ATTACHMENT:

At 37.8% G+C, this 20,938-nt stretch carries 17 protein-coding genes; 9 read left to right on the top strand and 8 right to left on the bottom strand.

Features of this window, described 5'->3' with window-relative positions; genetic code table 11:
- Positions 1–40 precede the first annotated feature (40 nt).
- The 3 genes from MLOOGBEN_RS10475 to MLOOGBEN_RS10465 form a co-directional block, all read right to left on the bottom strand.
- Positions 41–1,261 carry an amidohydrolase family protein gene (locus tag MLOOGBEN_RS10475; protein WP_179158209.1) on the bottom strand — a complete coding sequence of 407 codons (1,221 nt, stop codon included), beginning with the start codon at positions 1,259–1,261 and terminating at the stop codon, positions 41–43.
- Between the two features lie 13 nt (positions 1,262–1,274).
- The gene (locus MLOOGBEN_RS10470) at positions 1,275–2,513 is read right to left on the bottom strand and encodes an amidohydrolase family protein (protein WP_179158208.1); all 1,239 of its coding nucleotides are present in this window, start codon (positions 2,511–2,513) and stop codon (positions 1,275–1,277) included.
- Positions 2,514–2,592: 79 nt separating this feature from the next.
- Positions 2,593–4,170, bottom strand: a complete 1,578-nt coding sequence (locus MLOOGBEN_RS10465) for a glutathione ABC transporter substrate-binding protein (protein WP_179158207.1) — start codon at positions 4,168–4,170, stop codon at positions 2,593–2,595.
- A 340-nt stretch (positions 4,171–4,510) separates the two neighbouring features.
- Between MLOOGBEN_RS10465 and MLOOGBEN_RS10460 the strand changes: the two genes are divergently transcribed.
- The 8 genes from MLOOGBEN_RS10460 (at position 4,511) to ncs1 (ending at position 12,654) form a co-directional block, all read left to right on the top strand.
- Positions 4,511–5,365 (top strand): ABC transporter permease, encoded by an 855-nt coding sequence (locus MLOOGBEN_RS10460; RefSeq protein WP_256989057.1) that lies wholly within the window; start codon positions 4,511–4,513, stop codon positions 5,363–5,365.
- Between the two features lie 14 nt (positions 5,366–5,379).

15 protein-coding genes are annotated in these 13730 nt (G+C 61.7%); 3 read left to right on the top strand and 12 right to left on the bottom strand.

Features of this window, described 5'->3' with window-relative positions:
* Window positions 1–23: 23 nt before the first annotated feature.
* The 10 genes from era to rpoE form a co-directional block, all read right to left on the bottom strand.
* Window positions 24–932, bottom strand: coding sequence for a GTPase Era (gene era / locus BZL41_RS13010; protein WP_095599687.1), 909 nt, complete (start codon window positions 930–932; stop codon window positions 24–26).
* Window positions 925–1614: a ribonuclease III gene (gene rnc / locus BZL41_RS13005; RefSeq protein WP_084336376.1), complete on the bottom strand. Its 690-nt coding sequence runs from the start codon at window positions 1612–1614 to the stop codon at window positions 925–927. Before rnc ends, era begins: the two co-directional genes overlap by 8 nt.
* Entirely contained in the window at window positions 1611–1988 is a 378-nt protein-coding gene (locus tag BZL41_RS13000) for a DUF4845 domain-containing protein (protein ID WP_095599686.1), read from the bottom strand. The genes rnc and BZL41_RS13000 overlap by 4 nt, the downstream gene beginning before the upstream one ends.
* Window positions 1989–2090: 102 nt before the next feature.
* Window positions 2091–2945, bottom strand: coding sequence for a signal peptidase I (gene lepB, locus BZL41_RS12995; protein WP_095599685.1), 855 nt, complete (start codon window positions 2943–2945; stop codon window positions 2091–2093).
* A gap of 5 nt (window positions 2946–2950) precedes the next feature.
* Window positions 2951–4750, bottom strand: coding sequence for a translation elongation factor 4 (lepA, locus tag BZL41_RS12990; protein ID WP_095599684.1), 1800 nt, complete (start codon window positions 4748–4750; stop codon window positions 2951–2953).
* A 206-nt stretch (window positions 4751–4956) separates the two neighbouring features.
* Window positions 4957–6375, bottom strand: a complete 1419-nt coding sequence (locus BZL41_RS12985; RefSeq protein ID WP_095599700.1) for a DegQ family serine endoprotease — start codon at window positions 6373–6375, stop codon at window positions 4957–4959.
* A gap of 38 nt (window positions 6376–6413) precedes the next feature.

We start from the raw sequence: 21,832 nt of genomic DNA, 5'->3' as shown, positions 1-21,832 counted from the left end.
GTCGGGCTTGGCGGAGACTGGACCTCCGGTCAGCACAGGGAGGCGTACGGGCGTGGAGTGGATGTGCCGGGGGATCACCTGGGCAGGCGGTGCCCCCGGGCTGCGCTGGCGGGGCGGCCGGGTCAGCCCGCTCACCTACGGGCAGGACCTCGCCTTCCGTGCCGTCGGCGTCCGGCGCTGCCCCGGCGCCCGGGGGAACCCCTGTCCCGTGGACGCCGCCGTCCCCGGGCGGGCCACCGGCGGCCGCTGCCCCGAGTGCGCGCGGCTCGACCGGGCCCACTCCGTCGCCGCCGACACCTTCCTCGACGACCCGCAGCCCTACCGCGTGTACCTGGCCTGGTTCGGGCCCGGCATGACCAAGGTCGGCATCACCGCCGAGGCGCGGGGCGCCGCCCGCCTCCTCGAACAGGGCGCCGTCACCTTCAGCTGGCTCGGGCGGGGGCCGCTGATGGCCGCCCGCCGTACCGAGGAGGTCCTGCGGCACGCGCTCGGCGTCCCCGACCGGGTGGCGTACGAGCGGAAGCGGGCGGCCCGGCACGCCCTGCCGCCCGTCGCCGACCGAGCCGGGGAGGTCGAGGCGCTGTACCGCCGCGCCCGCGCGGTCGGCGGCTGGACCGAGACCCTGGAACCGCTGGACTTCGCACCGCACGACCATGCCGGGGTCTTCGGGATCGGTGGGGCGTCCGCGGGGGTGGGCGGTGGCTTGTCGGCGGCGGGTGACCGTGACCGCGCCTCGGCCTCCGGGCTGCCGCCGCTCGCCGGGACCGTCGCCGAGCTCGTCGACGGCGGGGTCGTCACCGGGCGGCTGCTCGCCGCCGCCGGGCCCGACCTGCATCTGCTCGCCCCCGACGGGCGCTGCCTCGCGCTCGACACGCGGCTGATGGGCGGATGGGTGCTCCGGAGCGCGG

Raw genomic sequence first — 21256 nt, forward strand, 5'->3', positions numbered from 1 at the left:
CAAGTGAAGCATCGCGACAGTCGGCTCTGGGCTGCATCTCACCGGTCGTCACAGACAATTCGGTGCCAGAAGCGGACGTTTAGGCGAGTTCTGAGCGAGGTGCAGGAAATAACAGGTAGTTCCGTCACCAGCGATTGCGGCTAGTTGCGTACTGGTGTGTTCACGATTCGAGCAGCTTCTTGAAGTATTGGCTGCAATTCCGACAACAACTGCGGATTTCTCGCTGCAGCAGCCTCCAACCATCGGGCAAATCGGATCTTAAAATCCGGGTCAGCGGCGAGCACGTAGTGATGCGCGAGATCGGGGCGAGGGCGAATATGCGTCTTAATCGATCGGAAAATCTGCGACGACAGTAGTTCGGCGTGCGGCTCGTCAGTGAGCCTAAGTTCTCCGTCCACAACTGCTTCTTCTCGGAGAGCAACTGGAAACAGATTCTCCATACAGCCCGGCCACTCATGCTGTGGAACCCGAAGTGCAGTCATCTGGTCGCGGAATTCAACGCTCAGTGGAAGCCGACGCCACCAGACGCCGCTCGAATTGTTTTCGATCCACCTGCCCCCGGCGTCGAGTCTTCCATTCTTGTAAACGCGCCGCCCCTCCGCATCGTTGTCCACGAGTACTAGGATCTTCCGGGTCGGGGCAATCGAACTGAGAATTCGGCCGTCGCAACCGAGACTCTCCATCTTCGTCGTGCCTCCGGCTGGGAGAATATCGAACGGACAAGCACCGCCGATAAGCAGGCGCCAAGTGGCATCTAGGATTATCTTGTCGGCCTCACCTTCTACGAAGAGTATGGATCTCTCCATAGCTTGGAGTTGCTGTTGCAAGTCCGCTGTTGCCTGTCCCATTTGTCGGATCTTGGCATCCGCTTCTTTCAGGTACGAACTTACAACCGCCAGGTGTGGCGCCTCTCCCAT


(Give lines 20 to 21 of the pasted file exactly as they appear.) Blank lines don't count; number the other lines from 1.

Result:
* Window positions 925–1614: a ribonuclease III gene (gene rnc / locus BZL41_RS13005; RefSeq protein WP_084336376.1), complete on the bottom strand. Its 690-nt coding sequence runs from the start codon at window positions 1612–1614 to the stop codon at window positions 925–927. Before rnc ends, era begins: the two co-directional genes overlap by 8 nt.
* Entirely contained in the window at window positions 1611–1988 is a 378-nt protein-coding gene (locus tag BZL41_RS13000) for a DUF4845 domain-containing protein (protein ID WP_095599686.1), read from the bottom strand. The genes rnc and BZL41_RS13000 overlap by 4 nt, the downstream gene beginning before the upstream one ends.